Franklin Graham Mulls Taking Over for His Father

ByABC News via logo
June 24, 2005, 8:26 AM

June 24, 2005 — -- As the Rev. Billy Graham preaches in New York this weekend at what he believes will be his final U.S. "crusade," his son, the Rev. Franklin Graham, will be by his side.

Franklin Graham already runs the daily operations of his father's religious organization as chief executive officer of the Billy Graham Evangelistic Association since 2000, and will be ready to step in this weekend in New York's Flushing Meadows-Corona Park should his 86-year-old father falter at the podium.

ABC News' Bill Weir spoke with Franklin Graham this morning on "Good Morning America." Following are excerpts of the interview.

Bill Weir, "Good Morning America": "You certainly sparked a fiery debate after 9/11, when you called Islam 'evil and wicked,' [an] 'evil and wicked religion.' Do you feel like our efforts in the Middle East at all are a defense of Christianity? Is this a holy war?"

The Rev. Franklin Graham: "No, no, not at all. Not from our perspective. I think maybe for the radical Islamist it is. But it's not for this country, at all."

Weir: "From your perspective, are we ever gonna reach a place in our lifetimes where we do have a religious tolerance, or is it going to be a winner take all, Christianity versus Islam?"

Graham: "Well, Islam's been here for many years and Christianity precedes Islam. We have to find a way to live together."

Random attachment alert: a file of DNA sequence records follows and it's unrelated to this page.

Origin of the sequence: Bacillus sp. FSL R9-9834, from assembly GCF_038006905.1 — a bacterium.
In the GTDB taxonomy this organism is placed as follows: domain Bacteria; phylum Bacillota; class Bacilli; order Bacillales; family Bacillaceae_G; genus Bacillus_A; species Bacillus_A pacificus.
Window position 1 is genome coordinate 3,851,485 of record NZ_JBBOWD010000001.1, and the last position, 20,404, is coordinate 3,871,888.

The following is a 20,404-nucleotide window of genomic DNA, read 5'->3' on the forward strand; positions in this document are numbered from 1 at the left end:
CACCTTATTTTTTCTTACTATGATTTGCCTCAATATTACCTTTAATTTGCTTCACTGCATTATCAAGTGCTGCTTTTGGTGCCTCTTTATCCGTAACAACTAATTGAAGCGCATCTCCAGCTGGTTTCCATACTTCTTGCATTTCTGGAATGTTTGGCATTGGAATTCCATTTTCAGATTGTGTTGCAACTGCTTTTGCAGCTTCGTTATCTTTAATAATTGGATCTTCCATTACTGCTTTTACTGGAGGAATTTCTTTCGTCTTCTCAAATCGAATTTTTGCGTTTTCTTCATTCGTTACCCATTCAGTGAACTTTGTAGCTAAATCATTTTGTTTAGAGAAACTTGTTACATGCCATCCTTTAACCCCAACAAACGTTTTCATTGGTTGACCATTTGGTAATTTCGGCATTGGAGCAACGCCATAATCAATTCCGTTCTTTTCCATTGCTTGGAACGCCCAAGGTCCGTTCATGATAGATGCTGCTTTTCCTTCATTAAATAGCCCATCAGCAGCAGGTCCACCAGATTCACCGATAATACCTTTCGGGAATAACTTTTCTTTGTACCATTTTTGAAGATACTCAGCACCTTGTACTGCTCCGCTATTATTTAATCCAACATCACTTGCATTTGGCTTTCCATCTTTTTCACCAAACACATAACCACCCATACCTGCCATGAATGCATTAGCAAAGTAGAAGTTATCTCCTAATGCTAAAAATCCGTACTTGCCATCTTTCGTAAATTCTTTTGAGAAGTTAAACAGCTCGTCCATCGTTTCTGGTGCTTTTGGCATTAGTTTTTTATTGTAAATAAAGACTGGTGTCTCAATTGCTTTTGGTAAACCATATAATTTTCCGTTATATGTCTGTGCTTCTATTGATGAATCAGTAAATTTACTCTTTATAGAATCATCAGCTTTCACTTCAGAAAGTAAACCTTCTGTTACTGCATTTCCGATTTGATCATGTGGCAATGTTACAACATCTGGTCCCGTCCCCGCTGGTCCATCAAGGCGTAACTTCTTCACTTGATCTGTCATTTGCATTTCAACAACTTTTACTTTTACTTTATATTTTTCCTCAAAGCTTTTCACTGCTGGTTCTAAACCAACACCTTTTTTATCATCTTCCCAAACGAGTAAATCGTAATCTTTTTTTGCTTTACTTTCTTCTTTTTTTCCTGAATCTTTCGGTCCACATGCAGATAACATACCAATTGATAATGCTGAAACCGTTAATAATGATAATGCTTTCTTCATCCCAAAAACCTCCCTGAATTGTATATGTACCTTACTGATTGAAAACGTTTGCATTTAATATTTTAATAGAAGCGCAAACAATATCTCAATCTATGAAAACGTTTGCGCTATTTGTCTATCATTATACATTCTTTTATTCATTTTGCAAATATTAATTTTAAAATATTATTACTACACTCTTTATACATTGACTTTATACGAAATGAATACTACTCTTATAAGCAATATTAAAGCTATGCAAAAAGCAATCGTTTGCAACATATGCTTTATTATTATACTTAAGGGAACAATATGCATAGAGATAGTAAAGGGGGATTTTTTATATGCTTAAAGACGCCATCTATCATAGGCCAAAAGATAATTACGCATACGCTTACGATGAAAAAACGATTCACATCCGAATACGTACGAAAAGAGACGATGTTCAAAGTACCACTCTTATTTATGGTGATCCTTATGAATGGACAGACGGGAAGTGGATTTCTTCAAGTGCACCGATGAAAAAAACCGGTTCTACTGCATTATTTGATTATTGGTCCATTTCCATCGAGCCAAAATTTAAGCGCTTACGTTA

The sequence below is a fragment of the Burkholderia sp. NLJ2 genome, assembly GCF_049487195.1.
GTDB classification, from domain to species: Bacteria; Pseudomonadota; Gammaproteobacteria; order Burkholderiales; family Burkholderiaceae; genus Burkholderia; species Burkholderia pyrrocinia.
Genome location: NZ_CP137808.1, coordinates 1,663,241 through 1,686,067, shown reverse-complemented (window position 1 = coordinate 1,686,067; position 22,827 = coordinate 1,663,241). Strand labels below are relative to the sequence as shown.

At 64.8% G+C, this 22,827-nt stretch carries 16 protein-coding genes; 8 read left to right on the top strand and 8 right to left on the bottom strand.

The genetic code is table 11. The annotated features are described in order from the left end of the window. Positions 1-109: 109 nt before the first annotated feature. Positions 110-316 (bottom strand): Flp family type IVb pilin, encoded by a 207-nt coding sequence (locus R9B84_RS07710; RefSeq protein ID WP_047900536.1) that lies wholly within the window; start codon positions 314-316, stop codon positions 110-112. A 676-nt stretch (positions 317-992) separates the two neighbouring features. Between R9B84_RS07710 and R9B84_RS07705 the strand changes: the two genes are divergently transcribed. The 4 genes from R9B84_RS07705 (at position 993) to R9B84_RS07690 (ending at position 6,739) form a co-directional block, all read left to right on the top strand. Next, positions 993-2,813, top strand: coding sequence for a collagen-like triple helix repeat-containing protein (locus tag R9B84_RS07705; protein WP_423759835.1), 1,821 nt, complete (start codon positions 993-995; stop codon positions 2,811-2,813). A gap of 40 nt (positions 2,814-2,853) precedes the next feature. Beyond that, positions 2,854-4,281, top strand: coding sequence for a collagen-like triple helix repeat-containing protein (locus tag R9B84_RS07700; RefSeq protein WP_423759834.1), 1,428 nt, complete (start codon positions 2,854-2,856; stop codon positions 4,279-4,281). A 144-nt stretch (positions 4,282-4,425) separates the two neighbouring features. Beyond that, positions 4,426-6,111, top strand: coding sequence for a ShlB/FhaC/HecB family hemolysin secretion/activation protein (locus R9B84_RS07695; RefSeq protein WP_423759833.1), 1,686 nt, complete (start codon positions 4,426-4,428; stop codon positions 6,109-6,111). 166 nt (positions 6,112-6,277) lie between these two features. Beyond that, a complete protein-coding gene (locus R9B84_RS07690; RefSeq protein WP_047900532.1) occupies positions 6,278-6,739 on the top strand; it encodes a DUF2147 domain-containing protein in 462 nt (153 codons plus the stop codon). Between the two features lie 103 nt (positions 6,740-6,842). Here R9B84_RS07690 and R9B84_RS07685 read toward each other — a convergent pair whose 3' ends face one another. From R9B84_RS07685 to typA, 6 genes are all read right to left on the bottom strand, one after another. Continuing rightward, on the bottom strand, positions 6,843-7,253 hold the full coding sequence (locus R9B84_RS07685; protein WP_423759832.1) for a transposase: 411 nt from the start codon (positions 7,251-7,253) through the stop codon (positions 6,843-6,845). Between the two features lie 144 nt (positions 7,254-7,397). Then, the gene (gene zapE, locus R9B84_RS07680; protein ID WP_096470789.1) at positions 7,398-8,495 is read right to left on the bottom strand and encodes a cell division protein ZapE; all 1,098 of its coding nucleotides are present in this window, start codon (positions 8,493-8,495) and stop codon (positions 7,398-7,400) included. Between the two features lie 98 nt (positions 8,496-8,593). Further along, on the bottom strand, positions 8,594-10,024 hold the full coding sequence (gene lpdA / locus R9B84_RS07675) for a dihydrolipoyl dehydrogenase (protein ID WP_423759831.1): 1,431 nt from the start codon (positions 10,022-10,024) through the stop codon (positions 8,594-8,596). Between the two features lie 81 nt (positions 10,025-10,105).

Weir: "Is it possible to separate religion and politics in this country? Should we even try?"

Graham: "Oh, sure, I think you can. I want to separate 'em as much as you can. There are moral issues that do affect this country and I think as a minister of the gospel, I have a right to speak out on moral issues. And some candidates, no question, have stronger views than others."

Weir: "You wrote a book, 'Rebel With A Cause.' You talked about your 'wild youth.' You say that you wrestled with alcohol, smoking. Is it not possible to do those things and still be a man a God?"

Graham: "Well, first of all, I was running from God, I didn't want God in my life, and so I was afraid that if I gave God my life, I would be in like a spiritual straitjacket. I didn't want to live like that. I wanted to be free. I wanted to have fun. Can you be a Christian and smoke? Sure; absolutely. But those are things that I felt God were asking me to give up."